Library Happenings

Welcome to Library Connect.
Since January 2015, Library Connect has been a place on our website (www.lewistownlibrary.org) for our “E” library users to have a chance to get acquainted with their librarians. It is also where they can get reader advisories and information directly from the library staff. Each week a different staff member would blog about something of interest to themselves and hopefully also to our “E” patrons. The only thing that might have changed faster than the technology of this digital world is the makeup of the Lewistown Public Library staff. We have many new faces here at the LPL and everyone is blogging, but the Library Connect site doesn’t “show” that change yet, so please stay tuned.
Another feature of the blog, as I understood it, was patrons could choose to get my blog or not in their email. I’m only writing to the wonderful, astute readers who share my taste in reading material and chose to receive my blog in their email. You know who you are, so put down the newspaper.
The books I enjoyed this month are all about nurses solving mysteries. Charles Todd writes about Bess Crawford, a British nurse in France during WWI. Bess recognized a woman at the train station from seeing a photograph belonging to one of her patients. When she hears that woman was murdered she feels compelled to tell the police about seeing her at the station. It’s just the beginning to a very complicated grudge-filled case that Bess helps to solve in the book “An Impartial Witness” by Charles Todd.
“Maisie Dobbs,” written by Jacqueline Winspear, is also a British nurse in WWI, and after the war becomes an investigator, even as events in the war still haunt her. Another nurse in France during WWI is from Australia, searching for her young brother, who left Australia to be a soldier.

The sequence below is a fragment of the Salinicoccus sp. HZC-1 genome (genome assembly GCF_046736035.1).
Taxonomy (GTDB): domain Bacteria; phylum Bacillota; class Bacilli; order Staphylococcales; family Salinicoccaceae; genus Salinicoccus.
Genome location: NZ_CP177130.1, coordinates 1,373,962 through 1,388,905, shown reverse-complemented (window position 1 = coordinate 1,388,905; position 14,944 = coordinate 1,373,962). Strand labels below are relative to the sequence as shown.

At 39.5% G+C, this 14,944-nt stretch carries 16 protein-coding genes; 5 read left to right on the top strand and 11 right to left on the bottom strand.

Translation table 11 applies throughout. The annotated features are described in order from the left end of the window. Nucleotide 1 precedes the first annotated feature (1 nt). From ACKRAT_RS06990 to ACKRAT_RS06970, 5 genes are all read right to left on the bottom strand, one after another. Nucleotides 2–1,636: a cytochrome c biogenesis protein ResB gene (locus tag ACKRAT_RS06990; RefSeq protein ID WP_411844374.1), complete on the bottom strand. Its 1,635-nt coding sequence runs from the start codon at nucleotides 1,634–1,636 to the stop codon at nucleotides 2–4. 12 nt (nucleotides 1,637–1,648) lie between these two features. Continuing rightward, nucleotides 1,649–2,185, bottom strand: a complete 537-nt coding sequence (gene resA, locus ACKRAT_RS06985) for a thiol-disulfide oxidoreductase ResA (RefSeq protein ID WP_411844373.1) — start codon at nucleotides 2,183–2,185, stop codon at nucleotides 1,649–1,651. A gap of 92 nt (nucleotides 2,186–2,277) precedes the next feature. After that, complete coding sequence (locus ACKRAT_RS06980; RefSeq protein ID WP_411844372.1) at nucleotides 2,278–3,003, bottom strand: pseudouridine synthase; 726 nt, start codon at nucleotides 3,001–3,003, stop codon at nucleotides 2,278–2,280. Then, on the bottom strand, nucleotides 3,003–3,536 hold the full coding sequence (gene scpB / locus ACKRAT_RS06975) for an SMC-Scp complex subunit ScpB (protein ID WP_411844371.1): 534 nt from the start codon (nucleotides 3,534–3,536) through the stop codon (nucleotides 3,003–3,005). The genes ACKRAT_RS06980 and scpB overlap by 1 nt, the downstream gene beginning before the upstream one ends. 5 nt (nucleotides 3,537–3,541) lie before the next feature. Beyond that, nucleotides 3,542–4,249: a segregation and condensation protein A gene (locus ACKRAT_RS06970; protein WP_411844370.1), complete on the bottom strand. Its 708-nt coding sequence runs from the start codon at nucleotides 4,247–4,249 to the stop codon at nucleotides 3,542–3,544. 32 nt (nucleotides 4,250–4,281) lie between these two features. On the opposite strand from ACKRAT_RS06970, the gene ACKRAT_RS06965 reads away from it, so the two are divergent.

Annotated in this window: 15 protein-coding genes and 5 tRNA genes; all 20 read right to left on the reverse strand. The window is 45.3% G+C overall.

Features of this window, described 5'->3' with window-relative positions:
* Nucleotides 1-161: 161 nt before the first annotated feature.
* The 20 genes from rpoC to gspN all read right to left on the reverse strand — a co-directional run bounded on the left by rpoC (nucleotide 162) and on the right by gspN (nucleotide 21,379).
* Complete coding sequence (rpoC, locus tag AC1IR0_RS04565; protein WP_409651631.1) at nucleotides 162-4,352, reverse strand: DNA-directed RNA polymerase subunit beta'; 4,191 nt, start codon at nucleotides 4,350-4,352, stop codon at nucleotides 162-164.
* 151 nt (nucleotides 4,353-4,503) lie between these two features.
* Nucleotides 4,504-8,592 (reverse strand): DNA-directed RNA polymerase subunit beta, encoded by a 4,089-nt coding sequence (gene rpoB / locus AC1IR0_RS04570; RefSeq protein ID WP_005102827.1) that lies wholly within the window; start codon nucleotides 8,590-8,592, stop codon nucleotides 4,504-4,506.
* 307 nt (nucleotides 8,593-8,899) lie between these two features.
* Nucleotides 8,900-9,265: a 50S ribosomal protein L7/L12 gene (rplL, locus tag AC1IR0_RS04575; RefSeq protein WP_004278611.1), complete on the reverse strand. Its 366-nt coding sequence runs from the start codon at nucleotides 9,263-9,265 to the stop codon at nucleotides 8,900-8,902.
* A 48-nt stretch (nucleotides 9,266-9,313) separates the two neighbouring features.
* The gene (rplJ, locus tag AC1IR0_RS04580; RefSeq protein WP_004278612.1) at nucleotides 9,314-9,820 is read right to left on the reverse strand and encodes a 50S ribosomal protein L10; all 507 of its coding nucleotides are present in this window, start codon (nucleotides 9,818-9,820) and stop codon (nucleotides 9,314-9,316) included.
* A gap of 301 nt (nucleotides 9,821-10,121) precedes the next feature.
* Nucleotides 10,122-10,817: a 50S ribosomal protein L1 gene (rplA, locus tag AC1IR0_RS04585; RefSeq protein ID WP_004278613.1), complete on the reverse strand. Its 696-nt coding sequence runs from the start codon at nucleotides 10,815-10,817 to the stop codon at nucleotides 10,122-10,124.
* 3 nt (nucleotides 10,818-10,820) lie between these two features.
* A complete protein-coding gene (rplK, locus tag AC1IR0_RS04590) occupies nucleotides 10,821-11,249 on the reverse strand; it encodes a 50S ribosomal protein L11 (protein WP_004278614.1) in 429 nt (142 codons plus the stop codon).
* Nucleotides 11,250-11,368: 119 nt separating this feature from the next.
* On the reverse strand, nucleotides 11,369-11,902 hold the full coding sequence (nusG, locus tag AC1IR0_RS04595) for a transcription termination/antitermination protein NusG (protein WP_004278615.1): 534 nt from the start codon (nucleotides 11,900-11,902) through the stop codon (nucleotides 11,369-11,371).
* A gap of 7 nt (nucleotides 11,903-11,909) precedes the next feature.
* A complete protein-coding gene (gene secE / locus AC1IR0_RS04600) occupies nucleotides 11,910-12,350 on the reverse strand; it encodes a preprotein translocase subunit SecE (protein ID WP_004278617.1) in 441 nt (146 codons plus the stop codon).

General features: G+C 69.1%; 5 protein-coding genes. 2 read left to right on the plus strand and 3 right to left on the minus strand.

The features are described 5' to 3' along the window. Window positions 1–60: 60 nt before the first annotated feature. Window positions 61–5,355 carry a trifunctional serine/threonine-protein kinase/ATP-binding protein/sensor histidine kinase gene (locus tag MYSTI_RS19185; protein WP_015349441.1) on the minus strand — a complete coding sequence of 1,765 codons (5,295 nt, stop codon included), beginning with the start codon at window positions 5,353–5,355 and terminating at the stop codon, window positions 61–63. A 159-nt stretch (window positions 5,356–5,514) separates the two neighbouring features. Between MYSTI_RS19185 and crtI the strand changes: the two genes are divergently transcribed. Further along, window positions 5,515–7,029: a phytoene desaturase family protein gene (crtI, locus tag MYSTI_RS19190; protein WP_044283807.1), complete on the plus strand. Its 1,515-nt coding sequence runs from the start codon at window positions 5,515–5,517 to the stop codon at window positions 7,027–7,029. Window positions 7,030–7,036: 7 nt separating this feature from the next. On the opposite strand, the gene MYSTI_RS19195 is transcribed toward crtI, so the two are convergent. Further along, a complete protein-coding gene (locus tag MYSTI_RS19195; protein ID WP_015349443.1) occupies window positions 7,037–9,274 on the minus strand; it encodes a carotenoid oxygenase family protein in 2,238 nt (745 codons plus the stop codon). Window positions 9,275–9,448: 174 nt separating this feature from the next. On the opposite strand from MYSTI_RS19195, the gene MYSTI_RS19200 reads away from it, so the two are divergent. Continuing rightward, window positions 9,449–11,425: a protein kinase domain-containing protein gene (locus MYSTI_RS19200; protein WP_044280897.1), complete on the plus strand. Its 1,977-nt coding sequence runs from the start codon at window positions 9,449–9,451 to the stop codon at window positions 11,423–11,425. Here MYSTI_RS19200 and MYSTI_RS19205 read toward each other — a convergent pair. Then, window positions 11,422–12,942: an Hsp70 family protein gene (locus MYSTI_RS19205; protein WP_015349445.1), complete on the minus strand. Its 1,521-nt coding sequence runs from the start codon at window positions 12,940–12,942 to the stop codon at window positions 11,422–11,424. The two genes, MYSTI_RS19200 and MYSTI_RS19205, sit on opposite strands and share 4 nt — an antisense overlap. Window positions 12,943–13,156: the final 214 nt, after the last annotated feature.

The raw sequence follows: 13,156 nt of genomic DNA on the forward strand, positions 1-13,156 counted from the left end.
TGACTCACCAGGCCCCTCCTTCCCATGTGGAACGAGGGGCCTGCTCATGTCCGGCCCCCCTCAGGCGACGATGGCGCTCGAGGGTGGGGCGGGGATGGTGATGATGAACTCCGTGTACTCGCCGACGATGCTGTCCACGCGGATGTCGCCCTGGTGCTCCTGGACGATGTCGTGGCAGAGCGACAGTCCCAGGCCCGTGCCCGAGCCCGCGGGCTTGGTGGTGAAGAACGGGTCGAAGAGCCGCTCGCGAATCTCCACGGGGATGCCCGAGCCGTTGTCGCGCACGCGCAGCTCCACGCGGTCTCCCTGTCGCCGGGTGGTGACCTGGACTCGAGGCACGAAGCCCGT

In the novel “In Falling Snow” by Mary-Rose MacColl, along with mystery solving, the nurses also relate and reflect on the harrowing conditions in which a war nurse must work.
An actual scandal involving someone who would turn out to be a best selling mystery writer is the subject of the book “Anne Perry and the Murder of the Century,” written by Peter Graham. It is well worth reading, and then I suggest you try one of her books.
“The Face of a Stranger” by Anne Perry is the one I read. In it, you meet William Monk, a policeman in Victorian London. He has been in a carriage accident and doesn’t remember anything about himself, plus he is trying to solve the murder of a nobleman. He feels his boss also has a grudge against him and wants him to fail finding the murderer. Hester Latterly, a nurse just back from the Crimean War, might be able to help Monk.
The LPL just received the first season of “Outlander” on DVD. I watched it and now I’m off on my next nurse novel about Claire Randall, a British combat nurse in WWII, from the book “Outlander” by Diana Gabaldon. Nurses make for great reading, but beware the grudge.

Programs and events
The Summer Reading Program has ended, and we’ve had a great time getting to visit with patrons old and new. Come in to see if you have won an amazing prize.
Save the Date: George Bird Grinnell: Father of Glacier Park, will be speaking on Thursday, Sept. 1 at 6 p.m. Free to the public.

New DVDs:
“Little House on the Prairie,” seasons one–four
“Black Sails,” season two
“Mr. Turner”
“The Hateful Eight”
“The Lady in the Van”
“P.S.”

Board meeting
The Library Board will meet in the upstairs meeting room at 2 p.m. on Aug. 18.

The Book Station
Join us this afternoon, Wednesday, Aug. 10, from 2-4 p.m. for our mid-week Book Sale.

Poll

What is your favorite part of the Fair?